When it comes to pot, the league's usual anti-drug arguments don't hold—and are harming players instead of protecting them.
An intriguing noir goes astray
Three novellas about family
In her memoir, Lena Dunham, the creator of Girls, opens a new chapter in her campaign of self-exposure.
For Marilynne Robinson, who has been called America’s George Eliot, loss and loneliness do not rule out solace.
He is 40. You are almost 17. You know his kiss is coming, that day in the classroom, but still it surprises you.
Data from learning software reveals that novels surge in popularity when they're turned into films.
The Wilco singer says Daniel Johnston epitomizes his mostly instinctual creative process.
How have stories changed in the age of social media? The minds behind House of Cards, This American Life, and The Moth discuss.
Nonchalance about injuries is magical thinking.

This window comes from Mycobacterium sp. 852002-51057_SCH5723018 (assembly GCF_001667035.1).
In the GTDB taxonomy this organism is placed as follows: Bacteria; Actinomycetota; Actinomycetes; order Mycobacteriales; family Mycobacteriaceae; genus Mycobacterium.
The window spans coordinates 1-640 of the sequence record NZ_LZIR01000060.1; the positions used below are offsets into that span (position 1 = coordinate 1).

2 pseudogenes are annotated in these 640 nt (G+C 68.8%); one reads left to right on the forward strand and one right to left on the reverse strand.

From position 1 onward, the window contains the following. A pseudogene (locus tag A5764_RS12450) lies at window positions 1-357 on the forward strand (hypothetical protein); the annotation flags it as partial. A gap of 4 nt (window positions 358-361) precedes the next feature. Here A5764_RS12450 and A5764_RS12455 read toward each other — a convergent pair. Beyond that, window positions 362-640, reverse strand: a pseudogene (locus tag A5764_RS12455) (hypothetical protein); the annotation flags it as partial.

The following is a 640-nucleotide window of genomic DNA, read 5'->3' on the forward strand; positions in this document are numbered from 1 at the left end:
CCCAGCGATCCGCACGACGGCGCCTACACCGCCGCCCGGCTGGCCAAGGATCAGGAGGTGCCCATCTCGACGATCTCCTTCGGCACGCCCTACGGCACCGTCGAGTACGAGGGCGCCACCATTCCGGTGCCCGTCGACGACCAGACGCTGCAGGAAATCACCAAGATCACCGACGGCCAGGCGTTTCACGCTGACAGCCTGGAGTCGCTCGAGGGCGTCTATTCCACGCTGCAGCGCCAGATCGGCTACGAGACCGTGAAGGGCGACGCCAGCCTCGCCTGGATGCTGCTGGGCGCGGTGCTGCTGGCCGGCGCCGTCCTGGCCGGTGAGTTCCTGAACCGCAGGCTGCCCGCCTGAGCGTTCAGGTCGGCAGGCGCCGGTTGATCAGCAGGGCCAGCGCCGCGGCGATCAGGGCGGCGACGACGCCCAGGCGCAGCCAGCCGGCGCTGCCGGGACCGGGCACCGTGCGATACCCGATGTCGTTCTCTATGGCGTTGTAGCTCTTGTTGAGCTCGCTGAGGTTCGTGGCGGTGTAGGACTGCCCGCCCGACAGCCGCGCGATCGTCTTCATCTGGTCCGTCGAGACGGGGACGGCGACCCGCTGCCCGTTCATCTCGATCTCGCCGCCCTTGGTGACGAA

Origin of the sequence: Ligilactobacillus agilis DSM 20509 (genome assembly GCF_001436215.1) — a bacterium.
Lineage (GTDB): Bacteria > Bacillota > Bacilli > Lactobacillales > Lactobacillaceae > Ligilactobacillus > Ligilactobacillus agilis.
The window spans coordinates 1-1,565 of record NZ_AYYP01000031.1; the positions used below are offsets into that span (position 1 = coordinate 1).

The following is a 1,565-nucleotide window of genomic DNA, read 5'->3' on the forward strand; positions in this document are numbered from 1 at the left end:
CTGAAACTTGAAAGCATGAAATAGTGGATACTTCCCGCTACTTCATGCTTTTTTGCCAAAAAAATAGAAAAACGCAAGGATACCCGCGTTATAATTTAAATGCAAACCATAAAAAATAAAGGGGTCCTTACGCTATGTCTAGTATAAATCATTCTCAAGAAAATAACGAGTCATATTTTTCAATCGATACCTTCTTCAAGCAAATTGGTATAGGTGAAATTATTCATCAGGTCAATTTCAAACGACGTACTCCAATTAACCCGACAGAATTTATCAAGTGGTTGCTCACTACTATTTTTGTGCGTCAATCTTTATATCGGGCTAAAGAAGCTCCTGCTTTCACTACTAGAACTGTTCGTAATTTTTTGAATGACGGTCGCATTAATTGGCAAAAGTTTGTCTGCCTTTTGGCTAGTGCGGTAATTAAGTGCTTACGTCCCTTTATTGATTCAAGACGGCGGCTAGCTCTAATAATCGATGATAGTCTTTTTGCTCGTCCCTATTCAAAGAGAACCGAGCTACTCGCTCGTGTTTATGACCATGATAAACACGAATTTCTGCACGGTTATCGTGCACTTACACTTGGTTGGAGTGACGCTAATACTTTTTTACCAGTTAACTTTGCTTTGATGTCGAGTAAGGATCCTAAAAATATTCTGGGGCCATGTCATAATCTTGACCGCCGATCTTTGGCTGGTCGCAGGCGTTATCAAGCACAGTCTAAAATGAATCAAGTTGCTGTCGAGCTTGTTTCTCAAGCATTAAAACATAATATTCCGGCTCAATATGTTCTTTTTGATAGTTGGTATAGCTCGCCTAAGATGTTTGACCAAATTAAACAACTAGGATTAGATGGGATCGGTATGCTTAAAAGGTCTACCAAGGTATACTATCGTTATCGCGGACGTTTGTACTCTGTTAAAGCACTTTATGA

Twenty-five years after it began, a brief history of the iconic public-service campaign
Raymond Chandler in a bowling alley
New accounts of child abuse from a football player have sparked a conversation about black fatherhood, but that just obscures the real issues here.
Twenty-five years later, the political message and musical innovation on Rhythm Nation 1814 is more significant than ever, though less appreciated than it should be.
Disney's sequels will revive many of the filmmaking techniques of the original trilogy. Is that savvy nostalgia marketing, or an earnest challenge to the rest of the movie industry?
The movie that brought it all together
Highlights from seven days of reading about entertainment
The NFL commissioner portrays himself as a guy who takes after his father, a principled senator who opposed Nixon. His actions reveal just the opposite.
The “commercial” movie that wasn’t
Unlike some histories of the blues, the documentary Take Me to the River revitalizes its subject by grappling both with racism and contemporary pop.
HBO's Terror at the Mall goes light on presenting background info, on the assumption that viewers are going to look up the facts anyways.